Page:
What the Death of the World's Oldest Human Means for Longevity

Will anyone live longer? Maybe.

flickr/ Sharada Prasad CS

The oldest man in the world died on Sunday at his home in Indonesia. Sodimejo, known to many as Mbah Gotho, claimed to be 146 years old. While the Indonesian government only started tracking births in 1900, Sodimejo has identification papers that say he was born in December 1870. And though his age was called into question in 2016, Indonesian authorities have confirmed the validity of his documents. If they’re right, he was the oldest person on record.

This would mean that the oldest human was 24 years older than what we have previously even thought possible for aging. And in a world filled with people obsessed with living forever, people are hungry for the keys to slowing the inexorable process of bodily and mental decay.

Unfortunately, Sodimejo doesn’t appear to have had many answers that doctors could bottle. A lifelong smoker, he cited patience and close relationships with loved ones as the keys to his longevity. Nevertheless, besides the whole smoking thing, this is good advice, even if it is a little underwhelming.

But having a positive attitude doesn’t seem to sufficiently explain Sodimejo’s long life. His case, if true, would upend conventional wisdom about human lifespans. So what could account for it?

One possible explanation for why Sodimejo lived from 1870 to 2017 is not totally unique to him: Improvements in public health and sanitation affect everyone. When he was born, most people didn’t have electricity, running water, or access to science-based health care. Shortly before he died, though, he spent several days in a modern hospital. This is a huge change from the era of his birth.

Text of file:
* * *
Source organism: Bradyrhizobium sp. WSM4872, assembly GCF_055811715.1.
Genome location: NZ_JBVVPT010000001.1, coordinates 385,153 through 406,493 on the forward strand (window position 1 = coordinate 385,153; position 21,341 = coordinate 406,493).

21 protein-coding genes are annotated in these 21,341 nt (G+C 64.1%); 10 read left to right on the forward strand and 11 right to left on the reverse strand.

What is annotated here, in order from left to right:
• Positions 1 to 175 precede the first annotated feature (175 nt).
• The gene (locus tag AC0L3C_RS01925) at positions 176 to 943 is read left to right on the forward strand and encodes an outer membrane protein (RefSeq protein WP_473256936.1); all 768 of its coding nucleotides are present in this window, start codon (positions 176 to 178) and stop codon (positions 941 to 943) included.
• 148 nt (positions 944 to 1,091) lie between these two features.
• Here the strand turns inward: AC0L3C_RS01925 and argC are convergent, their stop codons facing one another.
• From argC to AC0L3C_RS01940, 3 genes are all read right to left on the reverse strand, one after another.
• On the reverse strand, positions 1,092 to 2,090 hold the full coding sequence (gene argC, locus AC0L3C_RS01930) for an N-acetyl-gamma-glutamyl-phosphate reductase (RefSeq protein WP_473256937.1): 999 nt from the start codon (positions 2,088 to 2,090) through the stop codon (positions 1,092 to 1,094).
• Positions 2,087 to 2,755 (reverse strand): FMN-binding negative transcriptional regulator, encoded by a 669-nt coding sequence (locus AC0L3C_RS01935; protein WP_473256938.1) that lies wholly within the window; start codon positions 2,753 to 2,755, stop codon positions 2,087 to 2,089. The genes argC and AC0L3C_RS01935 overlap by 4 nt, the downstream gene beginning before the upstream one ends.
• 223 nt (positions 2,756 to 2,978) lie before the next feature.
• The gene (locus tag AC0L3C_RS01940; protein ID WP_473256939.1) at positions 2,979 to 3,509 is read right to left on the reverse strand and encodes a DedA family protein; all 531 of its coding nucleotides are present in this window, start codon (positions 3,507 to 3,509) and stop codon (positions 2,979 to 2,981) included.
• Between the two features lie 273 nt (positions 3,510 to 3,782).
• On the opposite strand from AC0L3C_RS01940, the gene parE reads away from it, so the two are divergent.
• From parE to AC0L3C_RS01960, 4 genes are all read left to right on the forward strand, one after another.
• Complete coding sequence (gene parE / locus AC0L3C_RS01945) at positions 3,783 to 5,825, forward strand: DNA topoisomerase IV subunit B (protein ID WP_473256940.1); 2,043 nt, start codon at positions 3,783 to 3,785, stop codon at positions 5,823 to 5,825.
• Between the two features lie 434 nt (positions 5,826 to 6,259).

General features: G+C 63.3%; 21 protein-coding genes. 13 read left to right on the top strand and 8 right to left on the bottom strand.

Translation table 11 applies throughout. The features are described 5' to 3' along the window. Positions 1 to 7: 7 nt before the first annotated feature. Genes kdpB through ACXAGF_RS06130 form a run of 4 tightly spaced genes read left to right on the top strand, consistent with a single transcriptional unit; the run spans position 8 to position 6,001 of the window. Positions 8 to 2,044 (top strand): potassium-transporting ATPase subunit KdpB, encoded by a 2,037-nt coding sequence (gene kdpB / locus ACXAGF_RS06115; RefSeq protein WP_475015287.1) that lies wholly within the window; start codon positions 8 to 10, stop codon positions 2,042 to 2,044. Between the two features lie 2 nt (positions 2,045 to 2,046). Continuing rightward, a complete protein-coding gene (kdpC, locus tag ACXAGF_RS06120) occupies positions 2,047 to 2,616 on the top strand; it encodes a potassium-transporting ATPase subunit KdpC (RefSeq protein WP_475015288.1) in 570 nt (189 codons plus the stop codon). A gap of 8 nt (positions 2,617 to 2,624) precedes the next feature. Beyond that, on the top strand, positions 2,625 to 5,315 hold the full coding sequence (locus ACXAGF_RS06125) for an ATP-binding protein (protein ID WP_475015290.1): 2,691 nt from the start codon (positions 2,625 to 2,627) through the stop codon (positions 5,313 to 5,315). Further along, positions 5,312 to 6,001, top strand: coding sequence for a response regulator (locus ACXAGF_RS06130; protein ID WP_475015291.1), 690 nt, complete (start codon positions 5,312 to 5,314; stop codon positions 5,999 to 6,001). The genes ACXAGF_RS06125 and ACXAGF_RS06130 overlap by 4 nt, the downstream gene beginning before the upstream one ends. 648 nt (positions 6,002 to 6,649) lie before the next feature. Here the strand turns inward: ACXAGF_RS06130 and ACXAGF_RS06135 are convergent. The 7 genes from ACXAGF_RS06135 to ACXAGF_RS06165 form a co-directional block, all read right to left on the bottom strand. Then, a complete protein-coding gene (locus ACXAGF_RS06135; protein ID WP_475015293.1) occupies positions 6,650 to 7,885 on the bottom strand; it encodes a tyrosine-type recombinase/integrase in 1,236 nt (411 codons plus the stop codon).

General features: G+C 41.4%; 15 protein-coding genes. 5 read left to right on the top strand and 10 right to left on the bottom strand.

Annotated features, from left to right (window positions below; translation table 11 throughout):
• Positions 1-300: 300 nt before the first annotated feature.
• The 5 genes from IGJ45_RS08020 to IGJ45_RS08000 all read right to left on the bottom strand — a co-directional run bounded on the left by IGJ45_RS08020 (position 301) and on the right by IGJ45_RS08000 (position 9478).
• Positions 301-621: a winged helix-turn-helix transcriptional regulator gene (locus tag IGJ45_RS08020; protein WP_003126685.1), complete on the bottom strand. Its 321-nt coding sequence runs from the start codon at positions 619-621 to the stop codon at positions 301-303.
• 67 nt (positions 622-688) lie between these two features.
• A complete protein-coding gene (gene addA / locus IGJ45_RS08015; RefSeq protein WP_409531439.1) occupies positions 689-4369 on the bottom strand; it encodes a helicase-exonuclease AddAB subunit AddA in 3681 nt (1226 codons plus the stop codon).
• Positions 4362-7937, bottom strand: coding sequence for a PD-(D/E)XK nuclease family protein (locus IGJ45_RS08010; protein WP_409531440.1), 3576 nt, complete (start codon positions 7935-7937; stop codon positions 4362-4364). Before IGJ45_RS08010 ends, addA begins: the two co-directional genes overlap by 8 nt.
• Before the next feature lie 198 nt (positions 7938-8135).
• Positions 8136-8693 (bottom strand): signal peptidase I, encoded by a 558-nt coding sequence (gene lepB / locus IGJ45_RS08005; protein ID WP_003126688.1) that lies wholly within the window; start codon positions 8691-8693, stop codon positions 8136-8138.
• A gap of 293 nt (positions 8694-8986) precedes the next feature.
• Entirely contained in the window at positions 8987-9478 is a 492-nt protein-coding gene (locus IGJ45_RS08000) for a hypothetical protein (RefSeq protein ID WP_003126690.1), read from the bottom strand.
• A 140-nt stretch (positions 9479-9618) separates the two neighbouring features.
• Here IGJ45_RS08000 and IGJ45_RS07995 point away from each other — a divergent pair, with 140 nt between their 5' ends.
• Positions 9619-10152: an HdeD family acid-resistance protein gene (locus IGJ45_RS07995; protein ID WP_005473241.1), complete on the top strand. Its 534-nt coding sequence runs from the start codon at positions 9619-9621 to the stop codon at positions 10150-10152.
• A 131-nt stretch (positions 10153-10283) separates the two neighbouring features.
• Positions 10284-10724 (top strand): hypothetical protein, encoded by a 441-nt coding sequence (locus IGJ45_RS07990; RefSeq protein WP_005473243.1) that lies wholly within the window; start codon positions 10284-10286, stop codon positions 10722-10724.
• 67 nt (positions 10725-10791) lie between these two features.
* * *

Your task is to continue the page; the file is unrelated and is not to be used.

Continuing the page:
The common causes of death during much of Sodimejo’s life — such as water-borne pathogens, tuberculosis, or even infections that settle in minor scrapes — are now considered to be almost completely preventable. So while many people who were born around the same time as Sodimejo may have fallen victim to illnesses or accidents that are now treated as routine, he beat the odds for a man born in 1870.

But that doesn’t seem to explain his whole situation. Other people in his peer group also dodged preventable diseases before they were curable, so if we choose to explain his long life as beating the odds, we still need another way to explain why he outlived his peers by so long.

In 2016, scientists said that the upper limit for human aging is 115 years old and that this limit is “fixed and subject to natural constraints.” The matter is far from settled, though; other researchers in the field vigorously disagreed about whether there could be a fixed upper limit to human aging at all. Directly contradicting that study in the same year that it was published, Jeanne Calment, who at the time was the world’s oldest person, died at 122 years old.

Besides, while seemingly irreversible physical changes like slowed mitochondrial regeneration and telomere shortening set in as we age, a fixed limit on aging doesn’t seem to make sense in light of average human lifespans that continue to increase each year.

So, the possibility that the limit to human aging does not exist remains. This doesn’t mean that all humans will live for a super long time because human illnesses vary in who they affect and are often unpredictable. It could simply mean that Sodimejo is on the far end of the bell curve, where outliers live. If that’s the case, then what’s to stop others from joining him there? We could be witnessing an era in which the maximum human lifespan simply continues to increase, and not just for the super rich.

Then again, it’s also entirely possible that Sodimejo wasn’t actually 146 years old.

Related Tags